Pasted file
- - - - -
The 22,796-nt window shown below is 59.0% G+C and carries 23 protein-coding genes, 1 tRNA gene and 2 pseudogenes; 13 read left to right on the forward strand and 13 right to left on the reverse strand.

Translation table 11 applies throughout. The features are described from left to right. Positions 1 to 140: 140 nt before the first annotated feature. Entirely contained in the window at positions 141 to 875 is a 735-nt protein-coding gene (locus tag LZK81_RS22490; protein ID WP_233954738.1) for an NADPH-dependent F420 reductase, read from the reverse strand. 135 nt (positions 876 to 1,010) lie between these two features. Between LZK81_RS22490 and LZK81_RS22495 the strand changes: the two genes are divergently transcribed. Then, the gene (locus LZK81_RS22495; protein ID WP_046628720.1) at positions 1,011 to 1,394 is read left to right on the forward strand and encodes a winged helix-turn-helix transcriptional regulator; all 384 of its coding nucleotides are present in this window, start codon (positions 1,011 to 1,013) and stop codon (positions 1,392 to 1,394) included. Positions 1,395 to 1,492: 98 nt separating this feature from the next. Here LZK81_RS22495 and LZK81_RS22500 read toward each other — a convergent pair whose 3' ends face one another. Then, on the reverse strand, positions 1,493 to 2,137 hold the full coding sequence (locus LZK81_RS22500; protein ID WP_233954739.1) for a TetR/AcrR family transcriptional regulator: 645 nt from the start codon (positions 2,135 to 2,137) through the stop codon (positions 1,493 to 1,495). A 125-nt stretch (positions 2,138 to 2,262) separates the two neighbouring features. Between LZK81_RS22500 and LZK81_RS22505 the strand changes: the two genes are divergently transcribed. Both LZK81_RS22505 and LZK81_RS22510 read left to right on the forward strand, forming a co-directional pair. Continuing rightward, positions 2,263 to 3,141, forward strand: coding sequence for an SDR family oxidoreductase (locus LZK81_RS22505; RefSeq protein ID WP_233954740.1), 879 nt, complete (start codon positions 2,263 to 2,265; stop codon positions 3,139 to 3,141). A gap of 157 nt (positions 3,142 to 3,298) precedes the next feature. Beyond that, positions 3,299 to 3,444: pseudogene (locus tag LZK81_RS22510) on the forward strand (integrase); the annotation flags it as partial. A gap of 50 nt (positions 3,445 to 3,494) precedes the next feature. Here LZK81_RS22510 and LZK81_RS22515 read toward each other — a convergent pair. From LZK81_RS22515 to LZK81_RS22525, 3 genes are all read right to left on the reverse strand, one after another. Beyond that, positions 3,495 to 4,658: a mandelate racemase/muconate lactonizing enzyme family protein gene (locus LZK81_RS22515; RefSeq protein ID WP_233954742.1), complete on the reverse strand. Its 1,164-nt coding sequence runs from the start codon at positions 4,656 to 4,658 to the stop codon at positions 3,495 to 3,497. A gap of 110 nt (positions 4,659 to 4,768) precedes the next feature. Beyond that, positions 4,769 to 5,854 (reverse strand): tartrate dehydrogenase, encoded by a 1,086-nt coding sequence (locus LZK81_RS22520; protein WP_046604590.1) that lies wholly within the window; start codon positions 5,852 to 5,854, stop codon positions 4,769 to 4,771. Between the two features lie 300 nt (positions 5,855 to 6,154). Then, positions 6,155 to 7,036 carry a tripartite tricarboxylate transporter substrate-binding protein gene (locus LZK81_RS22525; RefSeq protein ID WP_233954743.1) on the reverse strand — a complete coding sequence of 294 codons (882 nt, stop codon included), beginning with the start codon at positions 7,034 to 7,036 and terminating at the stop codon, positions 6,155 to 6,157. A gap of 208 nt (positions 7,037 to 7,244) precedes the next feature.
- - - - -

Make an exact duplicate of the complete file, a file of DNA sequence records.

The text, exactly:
The 22,796-nt window shown below is 59.0% G+C and carries 23 protein-coding genes, 1 tRNA gene and 2 pseudogenes; 13 read left to right on the forward strand and 13 right to left on the reverse strand.

Translation table 11 applies throughout. The features are described from left to right. Positions 1 to 140: 140 nt before the first annotated feature. Entirely contained in the window at positions 141 to 875 is a 735-nt protein-coding gene (locus tag LZK81_RS22490; protein ID WP_233954738.1) for an NADPH-dependent F420 reductase, read from the reverse strand. 135 nt (positions 876 to 1,010) lie between these two features. Between LZK81_RS22490 and LZK81_RS22495 the strand changes: the two genes are divergently transcribed. Then, the gene (locus LZK81_RS22495; protein ID WP_046628720.1) at positions 1,011 to 1,394 is read left to right on the forward strand and encodes a winged helix-turn-helix transcriptional regulator; all 384 of its coding nucleotides are present in this window, start codon (positions 1,011 to 1,013) and stop codon (positions 1,392 to 1,394) included. Positions 1,395 to 1,492: 98 nt separating this feature from the next. Here LZK81_RS22495 and LZK81_RS22500 read toward each other — a convergent pair whose 3' ends face one another. Then, on the reverse strand, positions 1,493 to 2,137 hold the full coding sequence (locus LZK81_RS22500; protein ID WP_233954739.1) for a TetR/AcrR family transcriptional regulator: 645 nt from the start codon (positions 2,135 to 2,137) through the stop codon (positions 1,493 to 1,495). A 125-nt stretch (positions 2,138 to 2,262) separates the two neighbouring features. Between LZK81_RS22500 and LZK81_RS22505 the strand changes: the two genes are divergently transcribed. Both LZK81_RS22505 and LZK81_RS22510 read left to right on the forward strand, forming a co-directional pair. Continuing rightward, positions 2,263 to 3,141, forward strand: coding sequence for an SDR family oxidoreductase (locus LZK81_RS22505; RefSeq protein ID WP_233954740.1), 879 nt, complete (start codon positions 2,263 to 2,265; stop codon positions 3,139 to 3,141). A gap of 157 nt (positions 3,142 to 3,298) precedes the next feature. Beyond that, positions 3,299 to 3,444: pseudogene (locus tag LZK81_RS22510) on the forward strand (integrase); the annotation flags it as partial. A gap of 50 nt (positions 3,445 to 3,494) precedes the next feature. Here LZK81_RS22510 and LZK81_RS22515 read toward each other — a convergent pair. From LZK81_RS22515 to LZK81_RS22525, 3 genes are all read right to left on the reverse strand, one after another. Beyond that, positions 3,495 to 4,658: a mandelate racemase/muconate lactonizing enzyme family protein gene (locus LZK81_RS22515; RefSeq protein ID WP_233954742.1), complete on the reverse strand. Its 1,164-nt coding sequence runs from the start codon at positions 4,656 to 4,658 to the stop codon at positions 3,495 to 3,497. A gap of 110 nt (positions 4,659 to 4,768) precedes the next feature. Beyond that, positions 4,769 to 5,854 (reverse strand): tartrate dehydrogenase, encoded by a 1,086-nt coding sequence (locus LZK81_RS22520; protein WP_046604590.1) that lies wholly within the window; start codon positions 5,852 to 5,854, stop codon positions 4,769 to 4,771. Between the two features lie 300 nt (positions 5,855 to 6,154). Then, positions 6,155 to 7,036 carry a tripartite tricarboxylate transporter substrate-binding protein gene (locus LZK81_RS22525; RefSeq protein ID WP_233954743.1) on the reverse strand — a complete coding sequence of 294 codons (882 nt, stop codon included), beginning with the start codon at positions 7,034 to 7,036 and terminating at the stop codon, positions 6,155 to 6,157. A gap of 208 nt (positions 7,037 to 7,244) precedes the next feature.